By Annie Laurie Gaylor
Freedom From Religion Foundation
It seems the reported demise of measles was vastly exaggerated.
In the United States, where measles was considered totally eradicated back in 2000, cases of measles have grown to nearly 800 across 23 states as this is written. Sixty new cases have been reported since last week. Globally, reported cases of measles are up by 300 percent in the first three months of 2019, according to the World Health Organization.
Measles is one of the most contagious of diseases: A droplet from an infected person can linger in the air for more than two hours. According to the Centers for Disease Control and Prevention: “Measles is so contagious that if one person has it, up to 90 percent of the people close to that person who are not immune will also become infected.”
Measles ain’t benign, either: 20 percent of infected individuals end up being hospitalized. Serious complications include pneumonia, which one in every 20 children develops from measles, and encephalitis, which one in every 1,000 children develops, possibly causing deafness or intellectual disability. One or two in every 1,000 children die from measles. Globally, there were almost 90,000 deaths from the diseases in 2016, mainly in nations with low per capita incomes.
Despite these complications and despite the fact that measles is the most infectious disease in the world, nearly every U.S. state blithely permits parents to exempt their children from mandatory vaccination rules on the basis of religious objection. The widespread acceptance of the religious exemption has opened the door to broadening the exemption to apply to parents for any “personal belief” or philosophical exemption. Eighteen states now allow students to go without vaccinations based on personal beliefs. A number of those invoking religious, personal or philosophical objections are dupes of the anti-vax propaganda that claims the vaccine causes autism. (Need I add that it is proven that the vaccines do not cause autism?)
So what are some states doing in the face of this totally unnecessary and dangerous outbreak? States such as Washington and Wisconsin are working to remove the exemption for personal belief, while retaining the biggest cause of the outbreak: religious exemptions. Once again, religion, the culprit, gets a pass.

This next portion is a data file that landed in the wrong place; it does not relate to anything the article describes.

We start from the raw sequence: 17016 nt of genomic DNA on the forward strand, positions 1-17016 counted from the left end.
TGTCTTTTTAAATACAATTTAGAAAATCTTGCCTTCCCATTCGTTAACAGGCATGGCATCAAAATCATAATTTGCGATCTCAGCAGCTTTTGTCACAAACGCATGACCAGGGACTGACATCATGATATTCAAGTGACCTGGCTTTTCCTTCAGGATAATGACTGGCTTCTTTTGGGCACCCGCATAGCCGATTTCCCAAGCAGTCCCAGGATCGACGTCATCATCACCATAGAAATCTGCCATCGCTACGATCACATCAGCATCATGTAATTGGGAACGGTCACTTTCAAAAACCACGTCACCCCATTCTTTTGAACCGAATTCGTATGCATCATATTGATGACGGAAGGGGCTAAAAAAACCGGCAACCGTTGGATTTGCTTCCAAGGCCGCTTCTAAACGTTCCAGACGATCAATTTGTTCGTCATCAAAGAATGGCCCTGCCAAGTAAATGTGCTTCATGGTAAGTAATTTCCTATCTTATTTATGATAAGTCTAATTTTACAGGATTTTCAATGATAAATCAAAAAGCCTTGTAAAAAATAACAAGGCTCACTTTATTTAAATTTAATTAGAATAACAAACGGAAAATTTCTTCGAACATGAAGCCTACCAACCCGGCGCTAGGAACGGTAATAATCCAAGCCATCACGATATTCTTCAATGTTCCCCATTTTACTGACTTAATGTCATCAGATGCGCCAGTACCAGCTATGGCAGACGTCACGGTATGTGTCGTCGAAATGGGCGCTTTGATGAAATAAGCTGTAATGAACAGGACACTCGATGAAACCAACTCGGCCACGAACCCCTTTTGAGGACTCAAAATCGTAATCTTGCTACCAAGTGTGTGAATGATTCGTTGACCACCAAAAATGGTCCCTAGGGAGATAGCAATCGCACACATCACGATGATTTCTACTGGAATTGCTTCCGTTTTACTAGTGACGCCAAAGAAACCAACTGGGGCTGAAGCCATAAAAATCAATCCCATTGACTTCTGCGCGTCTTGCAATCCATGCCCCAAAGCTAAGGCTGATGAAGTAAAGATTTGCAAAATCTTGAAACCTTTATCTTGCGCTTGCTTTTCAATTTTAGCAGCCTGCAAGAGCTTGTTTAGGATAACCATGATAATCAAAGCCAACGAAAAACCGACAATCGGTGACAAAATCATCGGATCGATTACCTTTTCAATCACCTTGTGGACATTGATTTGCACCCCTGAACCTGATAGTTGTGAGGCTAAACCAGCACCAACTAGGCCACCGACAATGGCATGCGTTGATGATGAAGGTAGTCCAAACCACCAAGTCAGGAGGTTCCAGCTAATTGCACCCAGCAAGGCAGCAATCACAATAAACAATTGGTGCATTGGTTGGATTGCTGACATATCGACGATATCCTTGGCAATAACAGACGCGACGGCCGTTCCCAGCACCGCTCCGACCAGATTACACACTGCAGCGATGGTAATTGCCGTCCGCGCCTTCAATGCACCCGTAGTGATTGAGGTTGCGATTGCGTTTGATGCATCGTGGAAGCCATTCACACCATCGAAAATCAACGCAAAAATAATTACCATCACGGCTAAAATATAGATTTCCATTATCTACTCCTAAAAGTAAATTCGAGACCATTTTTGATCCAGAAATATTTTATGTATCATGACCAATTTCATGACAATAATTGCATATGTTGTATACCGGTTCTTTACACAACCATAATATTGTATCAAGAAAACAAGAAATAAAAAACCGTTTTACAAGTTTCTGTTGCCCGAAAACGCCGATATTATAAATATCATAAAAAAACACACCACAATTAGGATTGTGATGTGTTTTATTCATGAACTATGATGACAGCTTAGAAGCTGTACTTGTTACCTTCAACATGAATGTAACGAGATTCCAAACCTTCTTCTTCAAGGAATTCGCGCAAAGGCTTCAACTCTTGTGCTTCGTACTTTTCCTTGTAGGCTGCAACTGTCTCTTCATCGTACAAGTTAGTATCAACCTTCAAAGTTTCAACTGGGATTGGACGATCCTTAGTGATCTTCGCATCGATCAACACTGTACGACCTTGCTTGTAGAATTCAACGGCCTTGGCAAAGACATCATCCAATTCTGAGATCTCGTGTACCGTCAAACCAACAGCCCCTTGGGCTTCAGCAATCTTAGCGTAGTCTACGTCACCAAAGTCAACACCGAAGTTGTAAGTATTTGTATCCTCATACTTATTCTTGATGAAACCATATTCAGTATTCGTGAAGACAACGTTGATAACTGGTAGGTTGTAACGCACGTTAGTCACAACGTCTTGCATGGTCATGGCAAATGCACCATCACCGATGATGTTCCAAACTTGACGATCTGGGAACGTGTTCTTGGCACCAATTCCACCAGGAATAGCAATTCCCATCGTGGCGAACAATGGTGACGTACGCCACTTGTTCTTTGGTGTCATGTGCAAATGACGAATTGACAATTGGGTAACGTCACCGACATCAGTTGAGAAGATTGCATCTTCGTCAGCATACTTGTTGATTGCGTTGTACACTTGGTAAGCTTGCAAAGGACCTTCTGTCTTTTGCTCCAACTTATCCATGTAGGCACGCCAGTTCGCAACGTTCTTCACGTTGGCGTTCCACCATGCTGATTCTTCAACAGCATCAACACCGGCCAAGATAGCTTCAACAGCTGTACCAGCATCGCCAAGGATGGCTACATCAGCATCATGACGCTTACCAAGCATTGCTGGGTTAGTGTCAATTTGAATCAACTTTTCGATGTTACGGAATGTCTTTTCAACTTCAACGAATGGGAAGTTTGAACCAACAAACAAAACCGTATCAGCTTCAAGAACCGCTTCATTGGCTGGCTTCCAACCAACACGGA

Physicians avoid giving the measles-mumps-rubella vaccine before age 1 because it is less effective. So babies, plus children and adults who are ill with chronic immune diseases and illnesses such as cancer, or who are allergic to vaccine ingredients, must rely on “herd immunity” to avoid contracting measles. This is placed at 90-95 percent of the population in the case of measles.
In a compelling letter to the New York Times last month, Maya Ajmera, the president of the Society of Science & the Public, put her finger on the problem:
“Our public health and children’s lives are at risk because so many parents, community leaders and policymakers lack the science literacy and critical-thinking skills to decipher fact from fiction. This widespread dismissal of science is a pandemic, and with each new crisis, it becomes clearer that we are treating the symptoms instead of the underlying disease. From vaccine skepticism to climate-change denial, ignoring proven science could have life-threatening or even catastrophic results.”
De Blasio declared a public health emergency requiring all individuals within certain Brooklyn zip codes to be vaccinated against measles or face a $1,000 fine. A group of parents has filed a lawsuit against this, so we’ll see this major health epidemic play out as a state/church conflict.
In a thoughtful op-ed headlined “Hasidic Jews can’t ignore science,” Moshe Friedman traces the history of open defiance by some New York rabbis: “As infections linked to this outbreak spread as far as Michigan, I can’t help wondering what has made some of us dismiss basic science, embrace quackery and treat objective truths as if they are no more than suggestions.” He contends, “In the not-too-distant past, the ultra-Orthodox community was a champion of scientific knowledge and innovation.” What happened? Friedman summarizes defiance by rabbis of a rule that Mayor Michael Bloomberg’s administration enacted in 2012. This rule required parental consent before an infant could have a form of ritual circumcision linked to the spread of herpes. FFRF has written New York City about this unhygienic practice, in which the rabbi sucks blood from the penis of the infant being circumcised. The rule went into effect after 11 boys contracted herpes, with two dying and two suffering brain damage, between 2000 and 2011.
Some rabbis reacted by calling the rule “evil” and a “blood libel.” After he was elected, de Blasio repealed the parental consent rule, which FFRF had felt was inadequate in the first place. Since then, at least six infants have become infected by herpes. This successful medical mutiny also encouraged the rabbis to fight measles vaccinations.
Friedman concludes: “Whether out of shortsightedness or strategic malice, some of our religious leaders have directly fostered an atmosphere where thorough research is sneered at, the scientific method is doubted and the motivations of professionals are assumed to be nefarious and steeped in anti-religious animus.”
The only way to fight measles and to attain once more eradication of measles in the United States is for cowardly state legislators to repeal all non-health-related exemptions for mandatory vaccines. Three states have eliminated nonmedical exemptions, and Oregon is considering such a ban.
Perhaps some good will come out of this situation. Perhaps it will spur legislators to finally show some backbone and save the lives of innocent children by standing up to the Christian Science lobby and other religionists and eliminating in general religious exemptions for health care.